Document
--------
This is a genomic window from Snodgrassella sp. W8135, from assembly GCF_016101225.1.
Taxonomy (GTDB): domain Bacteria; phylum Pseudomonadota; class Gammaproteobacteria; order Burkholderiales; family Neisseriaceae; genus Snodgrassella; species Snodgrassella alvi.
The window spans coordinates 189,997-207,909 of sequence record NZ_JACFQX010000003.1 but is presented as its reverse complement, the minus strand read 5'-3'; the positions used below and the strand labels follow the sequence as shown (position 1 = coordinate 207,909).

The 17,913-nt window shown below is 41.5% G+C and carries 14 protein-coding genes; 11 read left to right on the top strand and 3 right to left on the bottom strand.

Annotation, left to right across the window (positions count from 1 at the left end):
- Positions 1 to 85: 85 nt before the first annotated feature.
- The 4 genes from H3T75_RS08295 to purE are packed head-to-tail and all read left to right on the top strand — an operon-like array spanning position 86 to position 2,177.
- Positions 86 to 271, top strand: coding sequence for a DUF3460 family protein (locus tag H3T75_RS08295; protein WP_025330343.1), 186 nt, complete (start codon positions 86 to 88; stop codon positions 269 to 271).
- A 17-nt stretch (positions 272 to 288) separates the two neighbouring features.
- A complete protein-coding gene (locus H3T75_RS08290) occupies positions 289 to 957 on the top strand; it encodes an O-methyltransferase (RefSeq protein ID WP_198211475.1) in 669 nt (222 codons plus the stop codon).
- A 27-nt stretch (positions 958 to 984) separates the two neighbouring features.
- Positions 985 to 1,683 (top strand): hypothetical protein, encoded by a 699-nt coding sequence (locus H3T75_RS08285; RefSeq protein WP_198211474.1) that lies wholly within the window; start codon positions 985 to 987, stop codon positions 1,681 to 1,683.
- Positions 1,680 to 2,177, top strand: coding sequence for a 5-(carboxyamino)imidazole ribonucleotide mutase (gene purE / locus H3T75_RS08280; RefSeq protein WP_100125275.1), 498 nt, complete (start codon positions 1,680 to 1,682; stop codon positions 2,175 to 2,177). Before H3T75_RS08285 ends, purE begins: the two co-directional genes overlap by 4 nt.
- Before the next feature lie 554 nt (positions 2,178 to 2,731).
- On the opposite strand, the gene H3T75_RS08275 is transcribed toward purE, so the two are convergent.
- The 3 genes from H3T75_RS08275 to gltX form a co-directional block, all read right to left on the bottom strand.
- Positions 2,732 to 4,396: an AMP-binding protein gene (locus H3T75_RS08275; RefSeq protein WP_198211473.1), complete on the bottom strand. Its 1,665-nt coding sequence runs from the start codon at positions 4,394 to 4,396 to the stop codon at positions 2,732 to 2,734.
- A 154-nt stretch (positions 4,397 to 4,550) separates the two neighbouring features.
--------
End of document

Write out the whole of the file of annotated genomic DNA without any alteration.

This is a genomic window from Snodgrassella sp. W8135, from assembly GCF_016101225.1.
Taxonomy (GTDB): domain Bacteria; phylum Pseudomonadota; class Gammaproteobacteria; order Burkholderiales; family Neisseriaceae; genus Snodgrassella; species Snodgrassella alvi.
The window spans coordinates 189,997-207,909 of sequence record NZ_JACFQX010000003.1 but is presented as its reverse complement, the minus strand read 5'-3'; the positions used below and the strand labels follow the sequence as shown (position 1 = coordinate 207,909).

The 17,913-nt window shown below is 41.5% G+C and carries 14 protein-coding genes; 11 read left to right on the top strand and 3 right to left on the bottom strand.

Annotation, left to right across the window (positions count from 1 at the left end):
- Positions 1 to 85: 85 nt before the first annotated feature.
- The 4 genes from H3T75_RS08295 to purE are packed head-to-tail and all read left to right on the top strand — an operon-like array spanning position 86 to position 2,177.
- Positions 86 to 271, top strand: coding sequence for a DUF3460 family protein (locus tag H3T75_RS08295; protein WP_025330343.1), 186 nt, complete (start codon positions 86 to 88; stop codon positions 269 to 271).
- A 17-nt stretch (positions 272 to 288) separates the two neighbouring features.
- A complete protein-coding gene (locus H3T75_RS08290) occupies positions 289 to 957 on the top strand; it encodes an O-methyltransferase (RefSeq protein ID WP_198211475.1) in 669 nt (222 codons plus the stop codon).
- A 27-nt stretch (positions 958 to 984) separates the two neighbouring features.
- Positions 985 to 1,683 (top strand): hypothetical protein, encoded by a 699-nt coding sequence (locus H3T75_RS08285; RefSeq protein WP_198211474.1) that lies wholly within the window; start codon positions 985 to 987, stop codon positions 1,681 to 1,683.
- Positions 1,680 to 2,177, top strand: coding sequence for a 5-(carboxyamino)imidazole ribonucleotide mutase (gene purE / locus H3T75_RS08280; RefSeq protein WP_100125275.1), 498 nt, complete (start codon positions 1,680 to 1,682; stop codon positions 2,175 to 2,177). Before H3T75_RS08285 ends, purE begins: the two co-directional genes overlap by 4 nt.
- Before the next feature lie 554 nt (positions 2,178 to 2,731).
- On the opposite strand, the gene H3T75_RS08275 is transcribed toward purE, so the two are convergent.
- The 3 genes from H3T75_RS08275 to gltX form a co-directional block, all read right to left on the bottom strand.
- Positions 2,732 to 4,396: an AMP-binding protein gene (locus H3T75_RS08275; RefSeq protein WP_198211473.1), complete on the bottom strand. Its 1,665-nt coding sequence runs from the start codon at positions 4,394 to 4,396 to the stop codon at positions 2,732 to 2,734.
- A 154-nt stretch (positions 4,397 to 4,550) separates the two neighbouring features.